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Your First Investment Account: In Search of the Friendliest Brokers for New Investors

Ready to open your first investment account? Congrats. Here’s what to look for in a broker or mutual fund company when you open an IRA or other trading account.

Here are two questions I get all the time:

  • “Okay, I know I need to open an IRA. But where? E*Trade? Fidelity? My local bank?”
  • “How can I start investing with just $500?”

Today, I’m going to quickly tackle both. If you’ve been holding out on starting your own Roth IRA or other investment account, no more excuses. I’m going to show you how (and where) to open an account today—even if you can only deposit a couple hundred bucks.

Note: Before we dive in, if you’re in credit card debt, focus your efforts on paying that off before starting to invest. See my six and a half steps to financial security for more guidance about what to do first and when to start investing.

In a world with tens of thousands of investment options and a torrent of market information flowing 24/7, the simple act of opening an account to invest for your future retirement is intimidating.

It doesn’t have to be.

You can ignore how the stock market’s doing today. You can forget the thousands of individual stocks. The key is to put your blinders on and focus on what’s important:

  • Opening the right kind of account.
  • Getting your money in.
  • Minimizing expenses.


If you earn less than $120,000†, the first kind of investment account you should open is a Roth IRA (individual retirement account). Even if you already have a 401(k) at work, the Roth IRA is a powerful account for long-term investing because in a Roth, you money grows tax-free and, when you retire, you withdrawals are tax-free, too.

In 2011, investors under 50 can contribute up to $5,000 in a Roth IRA. If you’ve already done that (or earn too much to open a Roth, you may consider opening a taxable investment account). With a taxable account, there are no restrictions to how much you can invest or when you can withdraw money, but you’re responsible for paying income taxes on your gains annually.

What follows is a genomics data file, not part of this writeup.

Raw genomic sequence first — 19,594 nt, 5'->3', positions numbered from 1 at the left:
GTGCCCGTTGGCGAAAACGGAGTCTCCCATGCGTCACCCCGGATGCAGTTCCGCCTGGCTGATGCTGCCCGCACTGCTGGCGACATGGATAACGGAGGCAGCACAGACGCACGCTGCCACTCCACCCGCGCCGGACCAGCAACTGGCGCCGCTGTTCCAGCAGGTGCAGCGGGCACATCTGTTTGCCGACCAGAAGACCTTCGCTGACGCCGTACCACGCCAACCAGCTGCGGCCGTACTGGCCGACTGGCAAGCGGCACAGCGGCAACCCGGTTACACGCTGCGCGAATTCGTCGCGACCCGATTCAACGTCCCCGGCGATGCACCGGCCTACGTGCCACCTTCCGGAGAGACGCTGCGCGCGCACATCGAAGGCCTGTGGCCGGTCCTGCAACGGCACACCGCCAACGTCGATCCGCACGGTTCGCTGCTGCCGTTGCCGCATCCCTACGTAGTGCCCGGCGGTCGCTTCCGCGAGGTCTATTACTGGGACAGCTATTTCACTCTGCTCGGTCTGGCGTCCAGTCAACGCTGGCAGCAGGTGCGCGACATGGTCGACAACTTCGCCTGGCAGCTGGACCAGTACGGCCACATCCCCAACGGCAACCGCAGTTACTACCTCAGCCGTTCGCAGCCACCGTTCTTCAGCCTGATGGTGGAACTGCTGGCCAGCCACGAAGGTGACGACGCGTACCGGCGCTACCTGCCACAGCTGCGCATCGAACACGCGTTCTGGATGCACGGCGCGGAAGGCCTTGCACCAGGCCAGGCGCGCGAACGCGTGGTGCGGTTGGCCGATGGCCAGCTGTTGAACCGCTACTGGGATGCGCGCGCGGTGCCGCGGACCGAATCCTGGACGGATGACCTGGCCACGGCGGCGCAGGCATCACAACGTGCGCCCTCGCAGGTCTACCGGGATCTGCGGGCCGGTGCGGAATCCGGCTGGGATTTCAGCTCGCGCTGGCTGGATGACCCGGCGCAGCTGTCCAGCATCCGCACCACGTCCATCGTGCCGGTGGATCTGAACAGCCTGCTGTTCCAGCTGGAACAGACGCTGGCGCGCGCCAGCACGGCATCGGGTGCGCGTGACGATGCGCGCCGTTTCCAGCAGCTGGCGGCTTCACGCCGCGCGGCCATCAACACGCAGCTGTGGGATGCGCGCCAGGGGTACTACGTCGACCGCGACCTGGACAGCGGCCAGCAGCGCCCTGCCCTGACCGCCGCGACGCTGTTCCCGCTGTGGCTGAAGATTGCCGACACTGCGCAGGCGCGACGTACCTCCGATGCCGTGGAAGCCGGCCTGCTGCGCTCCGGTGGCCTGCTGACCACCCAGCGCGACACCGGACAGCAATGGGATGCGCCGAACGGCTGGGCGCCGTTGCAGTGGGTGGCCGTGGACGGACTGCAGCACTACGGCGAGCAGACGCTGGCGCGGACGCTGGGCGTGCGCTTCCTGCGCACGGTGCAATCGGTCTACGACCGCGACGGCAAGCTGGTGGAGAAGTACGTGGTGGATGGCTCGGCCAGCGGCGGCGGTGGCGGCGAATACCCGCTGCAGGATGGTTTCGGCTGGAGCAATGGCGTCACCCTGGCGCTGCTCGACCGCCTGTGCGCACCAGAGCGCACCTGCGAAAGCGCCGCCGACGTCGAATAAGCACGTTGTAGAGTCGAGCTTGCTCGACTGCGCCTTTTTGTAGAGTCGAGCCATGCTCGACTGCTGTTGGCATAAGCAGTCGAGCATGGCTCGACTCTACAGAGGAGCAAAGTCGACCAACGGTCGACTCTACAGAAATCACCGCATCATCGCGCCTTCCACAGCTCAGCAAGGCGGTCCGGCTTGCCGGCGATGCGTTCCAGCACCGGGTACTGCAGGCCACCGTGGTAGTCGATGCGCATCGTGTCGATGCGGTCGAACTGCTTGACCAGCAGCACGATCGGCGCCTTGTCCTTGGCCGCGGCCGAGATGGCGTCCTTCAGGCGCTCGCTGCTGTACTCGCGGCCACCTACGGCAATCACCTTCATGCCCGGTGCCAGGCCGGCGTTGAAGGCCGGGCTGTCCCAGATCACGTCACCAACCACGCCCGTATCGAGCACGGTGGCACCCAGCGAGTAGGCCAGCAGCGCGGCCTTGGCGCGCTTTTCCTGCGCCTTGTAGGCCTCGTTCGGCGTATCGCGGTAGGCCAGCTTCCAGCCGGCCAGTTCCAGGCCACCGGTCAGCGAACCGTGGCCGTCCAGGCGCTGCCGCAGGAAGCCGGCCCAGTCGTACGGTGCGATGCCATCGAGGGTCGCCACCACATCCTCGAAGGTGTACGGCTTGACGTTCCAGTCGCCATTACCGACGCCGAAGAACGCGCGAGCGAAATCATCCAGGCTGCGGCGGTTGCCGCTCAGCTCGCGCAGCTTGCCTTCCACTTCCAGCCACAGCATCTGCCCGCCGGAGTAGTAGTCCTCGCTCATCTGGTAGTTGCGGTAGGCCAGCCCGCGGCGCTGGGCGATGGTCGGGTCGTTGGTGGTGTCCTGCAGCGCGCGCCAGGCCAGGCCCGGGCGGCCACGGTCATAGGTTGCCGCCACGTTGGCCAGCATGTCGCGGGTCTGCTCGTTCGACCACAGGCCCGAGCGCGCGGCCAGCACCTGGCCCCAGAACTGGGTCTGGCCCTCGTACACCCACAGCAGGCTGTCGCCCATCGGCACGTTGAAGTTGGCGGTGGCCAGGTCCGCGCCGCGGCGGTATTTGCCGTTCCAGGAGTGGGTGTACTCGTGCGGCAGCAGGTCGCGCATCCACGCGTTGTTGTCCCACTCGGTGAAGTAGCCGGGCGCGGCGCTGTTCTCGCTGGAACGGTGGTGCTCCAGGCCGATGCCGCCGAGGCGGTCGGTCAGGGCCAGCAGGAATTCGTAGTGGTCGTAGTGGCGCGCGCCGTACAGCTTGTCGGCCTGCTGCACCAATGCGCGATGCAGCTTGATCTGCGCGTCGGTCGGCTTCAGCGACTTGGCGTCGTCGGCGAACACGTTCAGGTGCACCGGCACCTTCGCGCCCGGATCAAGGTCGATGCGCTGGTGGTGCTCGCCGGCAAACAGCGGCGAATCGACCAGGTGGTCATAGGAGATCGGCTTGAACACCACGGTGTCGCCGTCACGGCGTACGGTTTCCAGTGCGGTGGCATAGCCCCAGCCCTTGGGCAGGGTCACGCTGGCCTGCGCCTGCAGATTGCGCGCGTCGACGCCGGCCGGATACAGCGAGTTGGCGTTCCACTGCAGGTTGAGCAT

It’s important to note that account types (like Roth IRA, traditional IRA, etc.) are nothing more than labels to your investments for tax purposes.

An IRA is like a bucket.

Once you have that bucket, you can fill it with anything you want…stocks, bonds, mutual funds, certificates of deposit, even peer-to-peer lending notes.

Just to be clear: when you open IRA and begin buying stocks or mutual funds, you’re no less of an investor than somebody with a taxable trading account.


The next step is to just start investing. The sooner you get your money out of your checking account and into a mutual fund, the sooner you can potentially earn a return. Forget about what the stock market is doing today or what you think it wild or next week. The right time to invest is when you have the money to invest.

Every year, SmartMoney Magazine conducts an exhaustive survey of discount and full-service stock brokers. (When I worked there, I actually helped with the research, and can attest to just how through they are). So you would do well to pick any of their picks for best discount brokers. Six that almost always make the list are:

But SmartMoney’s rankings aside, where’s the best place for a NEW investor to open an account?